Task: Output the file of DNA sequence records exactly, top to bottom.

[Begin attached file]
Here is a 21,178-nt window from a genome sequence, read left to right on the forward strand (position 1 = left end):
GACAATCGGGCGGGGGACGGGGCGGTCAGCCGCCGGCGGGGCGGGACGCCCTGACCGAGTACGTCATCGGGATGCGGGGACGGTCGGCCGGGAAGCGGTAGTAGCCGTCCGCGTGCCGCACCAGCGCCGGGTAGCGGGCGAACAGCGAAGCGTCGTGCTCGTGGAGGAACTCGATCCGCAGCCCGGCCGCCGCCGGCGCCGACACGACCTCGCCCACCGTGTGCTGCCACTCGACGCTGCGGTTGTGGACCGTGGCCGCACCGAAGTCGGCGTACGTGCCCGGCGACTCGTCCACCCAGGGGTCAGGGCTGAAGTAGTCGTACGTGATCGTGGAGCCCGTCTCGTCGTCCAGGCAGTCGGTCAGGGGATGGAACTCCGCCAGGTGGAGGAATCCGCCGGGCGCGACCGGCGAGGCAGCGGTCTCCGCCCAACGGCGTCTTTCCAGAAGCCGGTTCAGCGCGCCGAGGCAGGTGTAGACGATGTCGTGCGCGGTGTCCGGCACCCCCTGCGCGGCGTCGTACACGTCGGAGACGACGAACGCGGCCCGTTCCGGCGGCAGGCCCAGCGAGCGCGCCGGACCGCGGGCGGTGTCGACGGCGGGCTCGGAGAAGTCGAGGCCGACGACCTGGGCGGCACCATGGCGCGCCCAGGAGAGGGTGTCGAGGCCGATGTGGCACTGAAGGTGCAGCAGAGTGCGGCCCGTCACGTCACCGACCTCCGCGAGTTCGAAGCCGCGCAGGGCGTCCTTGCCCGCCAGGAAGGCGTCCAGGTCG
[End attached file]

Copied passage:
Here is a 21,178-nt window from a genome sequence, read left to right on the forward strand (position 1 = left end):
GACAATCGGGCGGGGGACGGGGCGGTCAGCCGCCGGCGGGGCGGGACGCCCTGACCGAGTACGTCATCGGGATGCGGGGACGGTCGGCCGGGAAGCGGTAGTAGCCGTCCGCGTGCCGCACCAGCGCCGGGTAGCGGGCGAACAGCGAAGCGTCGTGCTCGTGGAGGAACTCGATCCGCAGCCCGGCCGCCGCCGGCGCCGACACGACCTCGCCCACCGTGTGCTGCCACTCGACGCTGCGGTTGTGGACCGTGGCCGCACCGAAGTCGGCGTACGTGCCCGGCGACTCGTCCACCCAGGGGTCAGGGCTGAAGTAGTCGTACGTGATCGTGGAGCCCGTCTCGTCGTCCAGGCAGTCGGTCAGGGGATGGAACTCCGCCAGGTGGAGGAATCCGCCGGGCGCGACCGGCGAGGCAGCGGTCTCCGCCCAACGGCGTCTTTCCAGAAGCCGGTTCAGCGCGCCGAGGCAGGTGTAGACGATGTCGTGCGCGGTGTCCGGCACCCCCTGCGCGGCGTCGTACACGTCGGAGACGACGAACGCGGCCCGTTCCGGCGGCAGGCCCAGCGAGCGCGCCGGACCGCGGGCGGTGTCGACGGCGGGCTCGGAGAAGTCGAGGCCGACGACCTGGGCGGCACCATGGCGCGCCCAGGAGAGGGTGTCGAGGCCGATGTGGCACTGAAGGTGCAGCAGAGTGCGGCCCGTCACGTCACCGACCTCCGCGAGTTCGAAGCCGCGCAGGGCGTCCTTGCCCGCCAGGAAGGCGTCCAGGTCG